Firstly realize that many of your assumptions here are false:
The rendering problems are with other font sizes in excelsior.
No, the rendering problems exist at the recommended setting. It's a very visible halo (to me), and this is something the author himself admits (it's in the FAQ), though the severity of the issue is subjective.
Even when a font has a perfectly straight line that matches up with screen pixels, CT [ClearType] will create a slight, tiny distortion to its right or left. It becomes more noticeable when the text is brightly colored. This spoils the precision of Fixedsys even though it is a rather minor effect.
He claims it's minor, but I would purport its way too major for me to even use. I know others who feel the same way.
I'd rather mIRC change the default to any *standard* unicode font that is packaged with Windows; not replace Fixedsys with a lower quality variant just to get some unicode characters.
But again, the "default" font isn't very relevant here. Unicode isn't even enabled by default in mIRC, so if anything you should be complaining about that-- not the font that's used. If Excelsior was indeed enabled, it wouldn't matter with unicode off.
And tbh, 1 € is now 1,5 $. so people needs € as a marker what currency is the worlds leading currency.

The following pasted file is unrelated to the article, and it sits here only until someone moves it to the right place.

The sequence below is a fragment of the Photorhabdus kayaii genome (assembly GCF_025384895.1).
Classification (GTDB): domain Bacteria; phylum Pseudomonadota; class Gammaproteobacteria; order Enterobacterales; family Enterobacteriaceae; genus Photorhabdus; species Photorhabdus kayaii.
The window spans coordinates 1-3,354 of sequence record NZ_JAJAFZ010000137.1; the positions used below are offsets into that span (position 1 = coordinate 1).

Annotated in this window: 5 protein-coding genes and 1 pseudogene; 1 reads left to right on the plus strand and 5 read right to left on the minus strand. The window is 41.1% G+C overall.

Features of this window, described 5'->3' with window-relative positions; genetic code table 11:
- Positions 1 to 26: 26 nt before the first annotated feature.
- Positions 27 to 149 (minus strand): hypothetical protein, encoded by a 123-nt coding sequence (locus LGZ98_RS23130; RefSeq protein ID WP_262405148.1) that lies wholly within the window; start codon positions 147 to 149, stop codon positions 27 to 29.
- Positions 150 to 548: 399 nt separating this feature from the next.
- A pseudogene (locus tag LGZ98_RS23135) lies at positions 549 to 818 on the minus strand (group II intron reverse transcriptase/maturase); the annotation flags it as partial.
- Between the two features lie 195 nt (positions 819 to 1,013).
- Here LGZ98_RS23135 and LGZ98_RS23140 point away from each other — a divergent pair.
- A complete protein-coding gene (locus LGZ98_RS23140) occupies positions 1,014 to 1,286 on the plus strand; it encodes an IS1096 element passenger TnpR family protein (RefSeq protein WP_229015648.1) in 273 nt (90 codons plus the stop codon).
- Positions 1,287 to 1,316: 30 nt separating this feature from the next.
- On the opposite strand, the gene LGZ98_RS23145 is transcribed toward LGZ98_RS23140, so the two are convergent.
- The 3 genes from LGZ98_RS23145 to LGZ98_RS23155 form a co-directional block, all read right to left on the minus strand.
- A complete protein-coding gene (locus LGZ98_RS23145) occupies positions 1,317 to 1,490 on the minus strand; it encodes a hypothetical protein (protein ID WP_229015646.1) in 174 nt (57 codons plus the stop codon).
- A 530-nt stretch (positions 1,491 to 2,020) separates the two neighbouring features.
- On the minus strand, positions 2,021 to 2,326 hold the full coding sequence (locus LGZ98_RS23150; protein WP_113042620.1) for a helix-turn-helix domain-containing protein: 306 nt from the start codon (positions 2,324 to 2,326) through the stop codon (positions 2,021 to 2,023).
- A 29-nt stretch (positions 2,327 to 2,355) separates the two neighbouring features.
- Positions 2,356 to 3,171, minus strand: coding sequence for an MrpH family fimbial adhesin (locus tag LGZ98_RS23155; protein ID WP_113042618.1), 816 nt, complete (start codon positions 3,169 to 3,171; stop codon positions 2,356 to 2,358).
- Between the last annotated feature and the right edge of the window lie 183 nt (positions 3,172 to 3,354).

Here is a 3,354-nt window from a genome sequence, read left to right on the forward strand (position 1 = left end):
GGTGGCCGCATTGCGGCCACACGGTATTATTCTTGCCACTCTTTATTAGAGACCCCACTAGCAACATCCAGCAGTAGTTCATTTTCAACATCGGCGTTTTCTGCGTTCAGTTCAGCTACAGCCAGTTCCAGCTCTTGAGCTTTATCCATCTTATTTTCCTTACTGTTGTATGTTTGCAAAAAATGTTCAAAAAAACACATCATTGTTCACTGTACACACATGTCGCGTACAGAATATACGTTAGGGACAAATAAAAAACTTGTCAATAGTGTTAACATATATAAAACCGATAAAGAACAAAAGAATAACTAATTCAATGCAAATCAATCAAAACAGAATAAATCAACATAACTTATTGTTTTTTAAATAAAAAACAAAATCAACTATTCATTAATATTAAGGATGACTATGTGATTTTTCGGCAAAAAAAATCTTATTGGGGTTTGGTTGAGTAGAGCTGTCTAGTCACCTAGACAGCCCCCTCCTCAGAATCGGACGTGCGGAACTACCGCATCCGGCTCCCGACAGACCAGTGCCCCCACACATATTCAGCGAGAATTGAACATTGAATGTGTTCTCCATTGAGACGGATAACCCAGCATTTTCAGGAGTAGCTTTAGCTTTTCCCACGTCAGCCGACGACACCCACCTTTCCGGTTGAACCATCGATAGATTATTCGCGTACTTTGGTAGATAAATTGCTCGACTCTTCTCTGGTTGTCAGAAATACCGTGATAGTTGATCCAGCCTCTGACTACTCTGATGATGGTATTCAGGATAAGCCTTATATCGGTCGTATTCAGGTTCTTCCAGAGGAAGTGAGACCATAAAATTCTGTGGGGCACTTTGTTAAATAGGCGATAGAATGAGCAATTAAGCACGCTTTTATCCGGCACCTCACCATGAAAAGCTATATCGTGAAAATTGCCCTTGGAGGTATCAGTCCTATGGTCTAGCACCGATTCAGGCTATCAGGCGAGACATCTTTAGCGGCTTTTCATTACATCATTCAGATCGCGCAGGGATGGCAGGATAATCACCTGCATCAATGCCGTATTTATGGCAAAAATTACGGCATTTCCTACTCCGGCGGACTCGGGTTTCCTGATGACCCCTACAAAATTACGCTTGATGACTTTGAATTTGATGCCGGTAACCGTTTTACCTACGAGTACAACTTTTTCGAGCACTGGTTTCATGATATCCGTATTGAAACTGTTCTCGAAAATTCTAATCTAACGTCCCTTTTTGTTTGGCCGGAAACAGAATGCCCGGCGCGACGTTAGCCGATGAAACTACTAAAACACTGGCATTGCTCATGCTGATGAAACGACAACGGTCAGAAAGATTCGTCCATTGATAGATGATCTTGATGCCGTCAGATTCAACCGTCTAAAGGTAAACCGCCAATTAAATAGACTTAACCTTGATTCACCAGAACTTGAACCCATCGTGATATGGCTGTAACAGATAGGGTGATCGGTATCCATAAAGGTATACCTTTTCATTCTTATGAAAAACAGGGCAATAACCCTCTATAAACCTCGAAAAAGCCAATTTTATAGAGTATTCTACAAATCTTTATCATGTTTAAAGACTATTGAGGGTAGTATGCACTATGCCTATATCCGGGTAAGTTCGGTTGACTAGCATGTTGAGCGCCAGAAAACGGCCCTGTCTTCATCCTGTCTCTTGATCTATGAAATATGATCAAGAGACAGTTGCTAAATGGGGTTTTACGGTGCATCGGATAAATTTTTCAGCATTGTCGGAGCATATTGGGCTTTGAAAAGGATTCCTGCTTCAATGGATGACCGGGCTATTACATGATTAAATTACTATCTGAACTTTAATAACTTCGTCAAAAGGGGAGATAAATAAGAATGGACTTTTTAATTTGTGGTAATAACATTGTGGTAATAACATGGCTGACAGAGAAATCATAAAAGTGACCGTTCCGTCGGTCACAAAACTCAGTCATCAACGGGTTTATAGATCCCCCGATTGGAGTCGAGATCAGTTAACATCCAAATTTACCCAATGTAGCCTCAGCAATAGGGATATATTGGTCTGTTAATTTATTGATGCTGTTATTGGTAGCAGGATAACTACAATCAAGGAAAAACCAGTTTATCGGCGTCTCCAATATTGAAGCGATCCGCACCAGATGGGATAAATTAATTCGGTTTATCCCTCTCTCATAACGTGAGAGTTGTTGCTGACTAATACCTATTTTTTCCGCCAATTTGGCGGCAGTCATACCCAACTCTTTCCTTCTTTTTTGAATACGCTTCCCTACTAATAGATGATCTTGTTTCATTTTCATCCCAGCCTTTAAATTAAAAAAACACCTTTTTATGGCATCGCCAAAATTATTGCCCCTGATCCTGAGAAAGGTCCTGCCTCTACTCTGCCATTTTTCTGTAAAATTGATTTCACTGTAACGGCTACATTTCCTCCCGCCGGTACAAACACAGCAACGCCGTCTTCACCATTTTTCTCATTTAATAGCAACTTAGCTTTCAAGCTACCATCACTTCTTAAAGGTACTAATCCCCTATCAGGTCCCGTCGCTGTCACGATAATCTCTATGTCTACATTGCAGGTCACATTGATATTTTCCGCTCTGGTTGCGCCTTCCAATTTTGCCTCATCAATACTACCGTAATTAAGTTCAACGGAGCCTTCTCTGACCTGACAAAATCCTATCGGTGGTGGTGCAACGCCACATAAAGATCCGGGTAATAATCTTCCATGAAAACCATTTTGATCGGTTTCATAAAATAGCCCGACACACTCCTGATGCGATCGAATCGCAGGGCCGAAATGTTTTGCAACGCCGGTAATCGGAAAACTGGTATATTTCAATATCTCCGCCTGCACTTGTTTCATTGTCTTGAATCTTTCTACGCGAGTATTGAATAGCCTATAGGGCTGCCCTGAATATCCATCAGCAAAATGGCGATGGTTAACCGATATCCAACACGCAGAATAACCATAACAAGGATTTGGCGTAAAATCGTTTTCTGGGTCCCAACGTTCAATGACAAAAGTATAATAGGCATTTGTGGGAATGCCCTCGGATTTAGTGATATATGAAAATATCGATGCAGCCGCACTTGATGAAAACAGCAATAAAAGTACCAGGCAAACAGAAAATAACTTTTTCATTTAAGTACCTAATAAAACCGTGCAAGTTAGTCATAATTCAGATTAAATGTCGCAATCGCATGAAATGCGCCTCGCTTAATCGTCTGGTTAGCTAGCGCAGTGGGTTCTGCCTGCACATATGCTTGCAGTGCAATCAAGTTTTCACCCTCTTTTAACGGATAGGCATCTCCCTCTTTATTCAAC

Er, the euro is not the world's leading currency, sorry.
1 Euro = 1.4576 U.S. dollars
1 British pound = 1.9517 U.S. dollars
If anything, it's the pound... and there is a British Pound sign in the relevant ANSI codepages, so once again, problem averted. Of course, this discussion isn't about Unicode vs. ANSI, it's about fonts, so I'll leave that one be.
mIRC using still older format not suporting most languages is not good or is mIRC made only for americans?.
#1. mIRC is certainly not made for Americans. Proof: Khaled isn't American.. he's actually far from it. What's more is that Khaled implemented SJIS/JIS conversion (for the Kanji and other Asian fontsets) even before Unicode; a specific implementation for a specific set of languages, that means he does indeed tailor the application to other languages.
#2. If the "older" format you're talking about is using ASCII codepages, then yes, mIRC is still using it. It's still using it because *people* are. This is also a reason you can't just turn on unicode and assume everyone will be happy, because a lot of people are still using single byte encodings.
Again, the conclusion is this:
If you want need to use the euro sign in every day talk when you compare prices, go ahead and change your font / enable unicode. No one is stopping you. Your friends should still be able to see your text without changing their fonts from Fixedsys (again, font linking.) But does your usage justify making it default? Probably not.
Eventually, mIRC will have unicode on by default I would hope. When that is, I don't know-- Khaled might just be working on it right now... But until that day comes, its useless to have a unicode font by default when unicode isn't even on by default. And when that day comes, the font should certainly not be a custom font that renders poorly in the operating system for users with LCD monitors, especially when the rendering can make it completely unusable for many. I'd rather see an ugly font that works for absolutely everyone over a nice font that only works for "most".